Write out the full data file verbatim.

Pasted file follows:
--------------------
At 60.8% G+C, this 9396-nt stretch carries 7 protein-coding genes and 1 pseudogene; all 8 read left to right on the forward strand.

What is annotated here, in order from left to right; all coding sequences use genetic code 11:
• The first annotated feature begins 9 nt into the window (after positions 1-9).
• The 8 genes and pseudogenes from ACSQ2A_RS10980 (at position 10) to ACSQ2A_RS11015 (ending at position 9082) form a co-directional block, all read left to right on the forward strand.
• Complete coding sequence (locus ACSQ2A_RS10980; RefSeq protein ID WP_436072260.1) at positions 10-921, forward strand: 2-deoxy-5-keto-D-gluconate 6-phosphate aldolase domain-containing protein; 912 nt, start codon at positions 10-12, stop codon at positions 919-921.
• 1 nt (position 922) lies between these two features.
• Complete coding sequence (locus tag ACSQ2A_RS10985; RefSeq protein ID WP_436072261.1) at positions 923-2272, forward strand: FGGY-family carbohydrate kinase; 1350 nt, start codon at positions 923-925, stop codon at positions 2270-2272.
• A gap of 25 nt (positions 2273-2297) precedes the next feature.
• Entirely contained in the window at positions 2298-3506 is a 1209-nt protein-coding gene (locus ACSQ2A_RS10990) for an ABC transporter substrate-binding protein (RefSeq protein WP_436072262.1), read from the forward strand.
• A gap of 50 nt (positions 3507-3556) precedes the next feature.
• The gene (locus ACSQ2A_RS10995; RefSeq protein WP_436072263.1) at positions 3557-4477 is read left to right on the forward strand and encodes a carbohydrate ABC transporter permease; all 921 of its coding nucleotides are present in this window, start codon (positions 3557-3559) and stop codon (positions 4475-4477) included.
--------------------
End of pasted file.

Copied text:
At 60.8% G+C, this 9396-nt stretch carries 7 protein-coding genes and 1 pseudogene; all 8 read left to right on the forward strand.

What is annotated here, in order from left to right; all coding sequences use genetic code 11:
• The first annotated feature begins 9 nt into the window (after positions 1-9).
• The 8 genes and pseudogenes from ACSQ2A_RS10980 (at position 10) to ACSQ2A_RS11015 (ending at position 9082) form a co-directional block, all read left to right on the forward strand.
• Complete coding sequence (locus ACSQ2A_RS10980; RefSeq protein ID WP_436072260.1) at positions 10-921, forward strand: 2-deoxy-5-keto-D-gluconate 6-phosphate aldolase domain-containing protein; 912 nt, start codon at positions 10-12, stop codon at positions 919-921.
• 1 nt (position 922) lies between these two features.
• Complete coding sequence (locus tag ACSQ2A_RS10985; RefSeq protein ID WP_436072261.1) at positions 923-2272, forward strand: FGGY-family carbohydrate kinase; 1350 nt, start codon at positions 923-925, stop codon at positions 2270-2272.
• A gap of 25 nt (positions 2273-2297) precedes the next feature.
• Entirely contained in the window at positions 2298-3506 is a 1209-nt protein-coding gene (locus ACSQ2A_RS10990) for an ABC transporter substrate-binding protein (RefSeq protein WP_436072262.1), read from the forward strand.
• A gap of 50 nt (positions 3507-3556) precedes the next feature.
• The gene (locus ACSQ2A_RS10995; RefSeq protein WP_436072263.1) at positions 3557-4477 is read left to right on the forward strand and encodes a carbohydrate ABC transporter permease; all 921 of its coding nucleotides are present in this window, start codon (positions 3557-3559) and stop codon (positions 4475-4477) included.